Each month the Online Genealogist will answer your questions on a specific topic. This month, he will be offering advice on nineteenth-century Massachusetts research. Please note that he will make every effort to reply to each message, but will respond on a first come, first-served basis. In some cases he may need to refer individuals to the NEHGS Research Service for more in-depth research services for a fee.
Contact the NEHGS Online Genealogist today at firstname.lastname@example.org.
New Arrivals at the Library Listed on NewEnglandAncestors.org
The latest list of new titles added to the NEHGS library has been posted on NewEnglandAncestors.org. To view the list, go to www.newenglandancestors.org/libraries/research/titles/view_new_library_titles_604_101.asp and click on “December 2004.” To navigate to New Arrivals from the NewEnglandAncestors.org home page: click on the Libraries tab, go to the Research Library page, and click on “New Titles Added to the Library.” Here are some of this month’s titles:
* The descendants of Harley Gillingham and Amy Truesdale.* Index to History of the Pollard family in America * The Williamson family papers. * Cuir is buain: a genealogical history of Glendale [N.S.] and neighbouring communities. * Norden: a guide to Scandinavian genealogical research in a digital world. * Wells convocation acts books, 1589-1665. * Vital statistics from Farmer's Herald St. Johnsbury, VT. June 1828 to June 1832: Weekly Messenger St. Johnsbury July 1832 - July 1833. * The 1848 Boston cultivator: marriages, deaths and miscellaneous readings. * Connecticut colonial probate records [microform]: 1649-1800. * Lucas County, Ohio index to wills, volumes 1-3, November 19, 1835-December 5, 1870. * The belles of New England: the women of the textile mills and the families whose wealth they wove.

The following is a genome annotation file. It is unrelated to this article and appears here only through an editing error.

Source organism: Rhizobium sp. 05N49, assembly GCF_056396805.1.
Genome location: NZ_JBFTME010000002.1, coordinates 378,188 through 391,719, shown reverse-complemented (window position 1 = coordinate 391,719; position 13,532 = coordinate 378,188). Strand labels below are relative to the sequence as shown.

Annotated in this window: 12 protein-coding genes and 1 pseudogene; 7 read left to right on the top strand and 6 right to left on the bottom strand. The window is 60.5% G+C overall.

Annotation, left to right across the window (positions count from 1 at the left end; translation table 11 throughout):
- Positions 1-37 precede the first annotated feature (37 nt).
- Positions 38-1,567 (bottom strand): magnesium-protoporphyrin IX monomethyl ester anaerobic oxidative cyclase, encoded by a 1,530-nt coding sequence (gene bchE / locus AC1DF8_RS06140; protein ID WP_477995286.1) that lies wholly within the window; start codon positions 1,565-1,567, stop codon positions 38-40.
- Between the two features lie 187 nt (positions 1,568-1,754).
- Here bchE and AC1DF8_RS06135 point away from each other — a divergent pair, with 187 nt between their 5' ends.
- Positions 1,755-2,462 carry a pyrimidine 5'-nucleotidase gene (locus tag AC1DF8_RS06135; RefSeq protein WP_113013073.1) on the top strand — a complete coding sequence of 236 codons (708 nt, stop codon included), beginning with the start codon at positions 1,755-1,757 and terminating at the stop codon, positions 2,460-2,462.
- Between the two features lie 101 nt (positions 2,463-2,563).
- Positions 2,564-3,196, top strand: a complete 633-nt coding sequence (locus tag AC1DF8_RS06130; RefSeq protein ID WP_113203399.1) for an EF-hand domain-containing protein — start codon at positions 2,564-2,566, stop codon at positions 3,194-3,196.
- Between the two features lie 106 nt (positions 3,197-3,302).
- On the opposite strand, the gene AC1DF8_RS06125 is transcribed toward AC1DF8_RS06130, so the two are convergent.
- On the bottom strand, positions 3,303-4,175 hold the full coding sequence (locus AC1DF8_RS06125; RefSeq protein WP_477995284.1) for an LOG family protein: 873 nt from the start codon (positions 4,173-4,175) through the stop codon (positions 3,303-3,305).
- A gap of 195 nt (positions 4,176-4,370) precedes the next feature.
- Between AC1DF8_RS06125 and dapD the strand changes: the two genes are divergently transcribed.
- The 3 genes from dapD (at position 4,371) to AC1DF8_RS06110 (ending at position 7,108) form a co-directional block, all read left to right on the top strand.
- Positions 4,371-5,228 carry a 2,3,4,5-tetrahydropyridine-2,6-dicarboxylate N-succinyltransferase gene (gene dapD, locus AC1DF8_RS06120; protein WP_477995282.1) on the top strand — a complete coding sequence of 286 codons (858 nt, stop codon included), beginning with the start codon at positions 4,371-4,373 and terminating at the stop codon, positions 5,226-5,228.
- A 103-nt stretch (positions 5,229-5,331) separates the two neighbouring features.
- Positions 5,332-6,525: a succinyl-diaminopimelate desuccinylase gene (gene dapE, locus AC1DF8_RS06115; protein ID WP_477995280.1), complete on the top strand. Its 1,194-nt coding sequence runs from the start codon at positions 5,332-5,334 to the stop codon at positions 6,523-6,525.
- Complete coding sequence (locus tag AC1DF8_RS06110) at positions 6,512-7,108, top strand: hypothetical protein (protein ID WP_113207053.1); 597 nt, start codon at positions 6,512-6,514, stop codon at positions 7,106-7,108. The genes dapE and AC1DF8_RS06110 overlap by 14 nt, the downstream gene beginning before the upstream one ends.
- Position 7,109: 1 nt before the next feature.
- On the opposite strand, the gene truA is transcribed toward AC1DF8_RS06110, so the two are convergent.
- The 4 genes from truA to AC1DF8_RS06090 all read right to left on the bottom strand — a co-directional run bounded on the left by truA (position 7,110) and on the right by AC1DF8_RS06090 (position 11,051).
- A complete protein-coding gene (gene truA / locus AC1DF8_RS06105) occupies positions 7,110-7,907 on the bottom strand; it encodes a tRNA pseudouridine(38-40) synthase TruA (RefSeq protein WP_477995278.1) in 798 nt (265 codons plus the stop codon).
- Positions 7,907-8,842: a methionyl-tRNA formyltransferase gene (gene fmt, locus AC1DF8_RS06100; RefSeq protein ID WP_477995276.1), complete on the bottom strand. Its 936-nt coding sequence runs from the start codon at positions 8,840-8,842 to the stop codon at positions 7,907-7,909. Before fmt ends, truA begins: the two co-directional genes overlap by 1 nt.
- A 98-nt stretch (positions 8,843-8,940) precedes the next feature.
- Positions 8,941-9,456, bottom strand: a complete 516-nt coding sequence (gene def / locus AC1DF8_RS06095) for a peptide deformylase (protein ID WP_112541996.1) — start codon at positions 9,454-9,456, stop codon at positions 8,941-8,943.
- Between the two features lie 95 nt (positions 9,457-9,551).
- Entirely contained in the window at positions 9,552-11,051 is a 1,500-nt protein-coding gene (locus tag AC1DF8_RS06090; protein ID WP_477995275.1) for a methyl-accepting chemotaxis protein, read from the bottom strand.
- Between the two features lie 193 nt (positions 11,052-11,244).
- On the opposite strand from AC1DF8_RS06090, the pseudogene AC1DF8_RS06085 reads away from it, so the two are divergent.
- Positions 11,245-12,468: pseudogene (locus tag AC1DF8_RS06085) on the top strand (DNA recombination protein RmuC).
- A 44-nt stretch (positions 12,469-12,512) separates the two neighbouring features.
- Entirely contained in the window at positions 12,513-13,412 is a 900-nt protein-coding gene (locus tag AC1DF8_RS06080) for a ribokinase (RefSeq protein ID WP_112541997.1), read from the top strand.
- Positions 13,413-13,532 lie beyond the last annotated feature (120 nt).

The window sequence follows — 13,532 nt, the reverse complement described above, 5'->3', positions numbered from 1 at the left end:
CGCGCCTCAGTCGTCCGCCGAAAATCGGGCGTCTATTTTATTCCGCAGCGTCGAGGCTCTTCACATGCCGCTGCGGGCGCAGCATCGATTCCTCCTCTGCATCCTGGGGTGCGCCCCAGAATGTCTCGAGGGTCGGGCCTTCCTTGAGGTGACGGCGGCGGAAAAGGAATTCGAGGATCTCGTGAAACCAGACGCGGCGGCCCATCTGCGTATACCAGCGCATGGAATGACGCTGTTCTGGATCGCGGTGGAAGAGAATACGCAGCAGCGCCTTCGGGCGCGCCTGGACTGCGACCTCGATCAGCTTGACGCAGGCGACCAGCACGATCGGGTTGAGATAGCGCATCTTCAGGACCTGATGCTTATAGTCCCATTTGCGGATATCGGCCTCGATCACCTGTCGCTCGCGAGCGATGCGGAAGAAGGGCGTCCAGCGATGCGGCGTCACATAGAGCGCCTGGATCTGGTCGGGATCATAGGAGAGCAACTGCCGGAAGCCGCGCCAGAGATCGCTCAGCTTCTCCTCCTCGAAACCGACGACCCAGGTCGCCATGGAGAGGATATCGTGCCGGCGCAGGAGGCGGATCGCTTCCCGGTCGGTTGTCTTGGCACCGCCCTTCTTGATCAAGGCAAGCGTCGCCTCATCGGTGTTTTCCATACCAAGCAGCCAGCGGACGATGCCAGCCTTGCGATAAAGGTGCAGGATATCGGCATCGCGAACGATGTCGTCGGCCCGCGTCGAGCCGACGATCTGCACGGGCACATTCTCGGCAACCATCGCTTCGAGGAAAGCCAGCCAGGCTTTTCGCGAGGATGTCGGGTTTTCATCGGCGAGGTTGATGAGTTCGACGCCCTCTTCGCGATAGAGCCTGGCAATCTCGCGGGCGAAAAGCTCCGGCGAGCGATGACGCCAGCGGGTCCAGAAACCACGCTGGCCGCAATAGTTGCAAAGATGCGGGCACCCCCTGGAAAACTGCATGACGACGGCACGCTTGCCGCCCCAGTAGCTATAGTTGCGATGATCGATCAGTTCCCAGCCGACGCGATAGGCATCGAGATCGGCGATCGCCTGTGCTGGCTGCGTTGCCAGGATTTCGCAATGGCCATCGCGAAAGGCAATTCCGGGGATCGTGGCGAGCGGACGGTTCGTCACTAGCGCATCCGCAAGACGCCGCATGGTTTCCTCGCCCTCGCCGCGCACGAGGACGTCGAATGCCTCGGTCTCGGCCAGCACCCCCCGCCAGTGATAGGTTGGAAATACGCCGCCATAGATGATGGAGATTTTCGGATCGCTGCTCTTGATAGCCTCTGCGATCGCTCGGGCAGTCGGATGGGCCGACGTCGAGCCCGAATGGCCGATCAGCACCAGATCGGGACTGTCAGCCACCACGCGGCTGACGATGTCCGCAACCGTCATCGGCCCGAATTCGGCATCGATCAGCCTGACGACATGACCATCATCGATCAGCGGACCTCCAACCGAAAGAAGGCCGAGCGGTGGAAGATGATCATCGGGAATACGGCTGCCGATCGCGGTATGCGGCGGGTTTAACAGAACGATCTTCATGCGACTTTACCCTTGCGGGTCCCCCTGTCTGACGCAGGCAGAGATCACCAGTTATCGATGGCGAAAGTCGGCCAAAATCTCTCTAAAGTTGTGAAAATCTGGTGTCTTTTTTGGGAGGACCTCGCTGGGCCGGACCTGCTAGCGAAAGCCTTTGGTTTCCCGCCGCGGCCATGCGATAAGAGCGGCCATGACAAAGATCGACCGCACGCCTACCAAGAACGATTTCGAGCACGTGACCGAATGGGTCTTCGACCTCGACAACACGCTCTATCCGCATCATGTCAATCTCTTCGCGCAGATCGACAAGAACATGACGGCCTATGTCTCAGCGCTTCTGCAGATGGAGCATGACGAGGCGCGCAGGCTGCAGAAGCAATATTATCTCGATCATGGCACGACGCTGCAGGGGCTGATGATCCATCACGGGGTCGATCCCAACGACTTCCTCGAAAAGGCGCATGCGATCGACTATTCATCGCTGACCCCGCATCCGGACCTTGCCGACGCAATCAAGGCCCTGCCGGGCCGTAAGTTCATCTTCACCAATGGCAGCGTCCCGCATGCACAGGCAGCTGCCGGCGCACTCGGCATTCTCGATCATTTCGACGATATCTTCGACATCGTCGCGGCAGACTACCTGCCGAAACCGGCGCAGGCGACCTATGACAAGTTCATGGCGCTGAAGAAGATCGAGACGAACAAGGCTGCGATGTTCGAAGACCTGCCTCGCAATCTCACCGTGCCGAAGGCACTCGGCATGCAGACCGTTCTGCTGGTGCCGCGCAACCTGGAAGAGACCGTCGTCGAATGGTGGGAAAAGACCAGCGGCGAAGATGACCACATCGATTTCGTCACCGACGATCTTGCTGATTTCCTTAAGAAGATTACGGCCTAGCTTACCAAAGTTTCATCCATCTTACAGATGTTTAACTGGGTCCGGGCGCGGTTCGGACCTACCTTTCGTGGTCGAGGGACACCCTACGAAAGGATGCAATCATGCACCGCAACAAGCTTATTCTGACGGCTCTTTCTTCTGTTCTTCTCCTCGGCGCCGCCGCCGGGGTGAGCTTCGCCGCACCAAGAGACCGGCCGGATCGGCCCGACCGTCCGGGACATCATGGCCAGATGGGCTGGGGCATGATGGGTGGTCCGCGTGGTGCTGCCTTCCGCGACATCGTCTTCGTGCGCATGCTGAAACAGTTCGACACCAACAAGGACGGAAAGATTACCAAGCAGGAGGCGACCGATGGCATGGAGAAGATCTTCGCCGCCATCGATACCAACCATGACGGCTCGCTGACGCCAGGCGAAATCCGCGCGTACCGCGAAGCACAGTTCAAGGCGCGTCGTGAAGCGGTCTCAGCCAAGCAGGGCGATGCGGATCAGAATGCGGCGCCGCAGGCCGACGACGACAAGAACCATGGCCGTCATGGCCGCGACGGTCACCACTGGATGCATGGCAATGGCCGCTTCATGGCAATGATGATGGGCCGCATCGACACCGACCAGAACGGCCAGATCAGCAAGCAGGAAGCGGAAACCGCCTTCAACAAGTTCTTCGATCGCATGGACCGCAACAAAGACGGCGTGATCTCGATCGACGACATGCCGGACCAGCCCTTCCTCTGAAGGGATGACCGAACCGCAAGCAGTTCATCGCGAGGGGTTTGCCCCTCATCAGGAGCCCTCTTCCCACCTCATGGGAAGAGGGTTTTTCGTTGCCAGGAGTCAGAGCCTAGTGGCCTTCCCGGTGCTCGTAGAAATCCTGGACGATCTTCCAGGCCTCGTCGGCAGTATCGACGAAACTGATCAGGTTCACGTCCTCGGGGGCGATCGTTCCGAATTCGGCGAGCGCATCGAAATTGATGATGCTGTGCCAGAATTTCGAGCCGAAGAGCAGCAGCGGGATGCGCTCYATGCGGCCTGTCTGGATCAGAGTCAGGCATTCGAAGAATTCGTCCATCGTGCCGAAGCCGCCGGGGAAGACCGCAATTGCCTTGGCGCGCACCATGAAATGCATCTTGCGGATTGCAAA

Pay One Price for Books, Roundtrip Shipping, and Packaging from the Circulating Library
Ordering books from the NEHGS Circulating Library has never been easier! Members can now order up to three books with our "all expenses paid" option online by visiting http://www.newenglandancestors.org/libraries/circulation/default.asp. Cost is $9 per book and includes book rental and roundtrip postage. Of course, if you wish to order more than three books at a time or prefer to ship by traditional methods such as UPS or rush, you can still request these options online. For international orders, please contact the Circulating Library at 888-296-3447 to obtain shipping costs by international air.
Spotlight on State Archives, Part Two
Washington State Digital Archiveshttp://www.digitalarchives.wa.gov/Index.aspxWashington State Archiveshttp://www.secstate.wa.gov/history/search.aspx
The Washington State Digital Archives facility and website was made available to the public in October 2004. The Archives' describes itself as "the nation's first archives dedicated specifically to the preservation of electronic records from both State and Local agencies that have permanent legal, fiscal or historical value." The physical facility, located in Cheney, Washington, houses both the Eastern Washington Regional Archives (paper records) and the Digital Archives, a floor of computer workstations loaded with the same databases that are accessible at no charge to you on their website.
The website features historical databases from various counties in Washington State. It is a work in progress and more databases will be added as time goes on. Currently available are the indexes to:
* County censuses from 1847 to 1892* Naturalization records from 1854 to 1988* Records from two correctional institutions between 1877 to 1914* Military records, including listings of residents from two veterans' homes and WWI serviceman cards* Death indexes of selected counties and cemetery records* Births from two counties and one city (1890-1914)* Marriages (plus images of some records) from three counties* The names of nearly 16,000 elected officials who took an oath of office between 1854 and 1978* A listing of physicians who practiced in Washington State between 1872 through 1938